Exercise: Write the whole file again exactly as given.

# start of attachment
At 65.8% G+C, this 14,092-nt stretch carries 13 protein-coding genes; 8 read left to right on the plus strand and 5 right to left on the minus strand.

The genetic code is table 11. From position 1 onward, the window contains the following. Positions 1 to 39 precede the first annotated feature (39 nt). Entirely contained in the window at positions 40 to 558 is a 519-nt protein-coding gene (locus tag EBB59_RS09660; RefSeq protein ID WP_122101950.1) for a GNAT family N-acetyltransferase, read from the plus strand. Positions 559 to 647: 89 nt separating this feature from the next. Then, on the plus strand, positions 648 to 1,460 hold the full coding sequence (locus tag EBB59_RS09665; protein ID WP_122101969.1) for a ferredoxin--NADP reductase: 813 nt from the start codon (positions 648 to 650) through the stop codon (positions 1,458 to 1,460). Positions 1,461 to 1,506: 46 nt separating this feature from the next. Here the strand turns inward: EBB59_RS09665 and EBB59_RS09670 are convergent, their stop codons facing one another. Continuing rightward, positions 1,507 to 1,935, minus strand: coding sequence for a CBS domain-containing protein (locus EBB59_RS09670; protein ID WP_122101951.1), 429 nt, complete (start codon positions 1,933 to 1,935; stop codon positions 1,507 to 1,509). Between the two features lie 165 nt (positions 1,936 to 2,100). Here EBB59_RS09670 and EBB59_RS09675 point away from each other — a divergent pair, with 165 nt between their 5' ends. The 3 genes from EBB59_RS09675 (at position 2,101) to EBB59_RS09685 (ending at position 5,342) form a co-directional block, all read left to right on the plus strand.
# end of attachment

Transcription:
At 65.8% G+C, this 14,092-nt stretch carries 13 protein-coding genes; 8 read left to right on the plus strand and 5 right to left on the minus strand.

The genetic code is table 11. From position 1 onward, the window contains the following. Positions 1 to 39 precede the first annotated feature (39 nt). Entirely contained in the window at positions 40 to 558 is a 519-nt protein-coding gene (locus tag EBB59_RS09660; RefSeq protein ID WP_122101950.1) for a GNAT family N-acetyltransferase, read from the plus strand. Positions 559 to 647: 89 nt separating this feature from the next. Then, on the plus strand, positions 648 to 1,460 hold the full coding sequence (locus tag EBB59_RS09665; protein ID WP_122101969.1) for a ferredoxin--NADP reductase: 813 nt from the start codon (positions 648 to 650) through the stop codon (positions 1,458 to 1,460). Positions 1,461 to 1,506: 46 nt separating this feature from the next. Here the strand turns inward: EBB59_RS09665 and EBB59_RS09670 are convergent, their stop codons facing one another. Continuing rightward, positions 1,507 to 1,935, minus strand: coding sequence for a CBS domain-containing protein (locus EBB59_RS09670; protein ID WP_122101951.1), 429 nt, complete (start codon positions 1,933 to 1,935; stop codon positions 1,507 to 1,509). Between the two features lie 165 nt (positions 1,936 to 2,100). Here EBB59_RS09670 and EBB59_RS09675 point away from each other — a divergent pair, with 165 nt between their 5' ends. The 3 genes from EBB59_RS09675 (at position 2,101) to EBB59_RS09685 (ending at position 5,342) form a co-directional block, all read left to right on the plus strand.